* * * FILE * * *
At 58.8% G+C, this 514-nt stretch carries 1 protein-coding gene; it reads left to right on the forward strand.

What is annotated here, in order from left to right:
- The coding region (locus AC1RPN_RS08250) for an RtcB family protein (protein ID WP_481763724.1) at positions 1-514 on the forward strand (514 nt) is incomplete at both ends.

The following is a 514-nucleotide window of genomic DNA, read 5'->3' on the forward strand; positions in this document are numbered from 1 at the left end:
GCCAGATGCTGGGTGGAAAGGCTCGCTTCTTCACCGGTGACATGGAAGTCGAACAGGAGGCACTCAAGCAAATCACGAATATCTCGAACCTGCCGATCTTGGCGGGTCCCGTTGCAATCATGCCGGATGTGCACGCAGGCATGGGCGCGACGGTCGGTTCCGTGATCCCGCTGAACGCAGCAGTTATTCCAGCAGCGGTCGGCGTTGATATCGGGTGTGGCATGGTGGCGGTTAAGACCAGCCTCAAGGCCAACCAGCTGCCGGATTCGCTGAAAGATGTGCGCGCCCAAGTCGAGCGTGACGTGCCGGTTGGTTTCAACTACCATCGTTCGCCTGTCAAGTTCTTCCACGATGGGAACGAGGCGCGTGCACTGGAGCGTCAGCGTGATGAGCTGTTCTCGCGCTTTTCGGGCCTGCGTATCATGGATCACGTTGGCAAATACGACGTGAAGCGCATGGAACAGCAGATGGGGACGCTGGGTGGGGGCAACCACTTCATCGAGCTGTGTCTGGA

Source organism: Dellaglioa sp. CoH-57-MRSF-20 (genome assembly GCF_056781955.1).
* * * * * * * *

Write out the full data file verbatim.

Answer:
At 58.8% G+C, this 514-nt stretch carries 1 protein-coding gene; it reads left to right on the forward strand.

What is annotated here, in order from left to right:
- The coding region (locus AC1RPN_RS08250) for an RtcB family protein (protein ID WP_481763724.1) at positions 1-514 on the forward strand (514 nt) is incomplete at both ends.

The following is a 514-nucleotide window of genomic DNA, read 5'->3' on the forward strand; positions in this document are numbered from 1 at the left end:
GCCAGATGCTGGGTGGAAAGGCTCGCTTCTTCACCGGTGACATGGAAGTCGAACAGGAGGCACTCAAGCAAATCACGAATATCTCGAACCTGCCGATCTTGGCGGGTCCCGTTGCAATCATGCCGGATGTGCACGCAGGCATGGGCGCGACGGTCGGTTCCGTGATCCCGCTGAACGCAGCAGTTATTCCAGCAGCGGTCGGCGTTGATATCGGGTGTGGCATGGTGGCGGTTAAGACCAGCCTCAAGGCCAACCAGCTGCCGGATTCGCTGAAAGATGTGCGCGCCCAAGTCGAGCGTGACGTGCCGGTTGGTTTCAACTACCATCGTTCGCCTGTCAAGTTCTTCCACGATGGGAACGAGGCGCGTGCACTGGAGCGTCAGCGTGATGAGCTGTTCTCGCGCTTTTCGGGCCTGCGTATCATGGATCACGTTGGCAAATACGACGTGAAGCGCATGGAACAGCAGATGGGGACGCTGGGTGGGGGCAACCACTTCATCGAGCTGTGTCTGGA

Source organism: Dellaglioa sp. CoH-57-MRSF-20 (genome assembly GCF_056781955.1).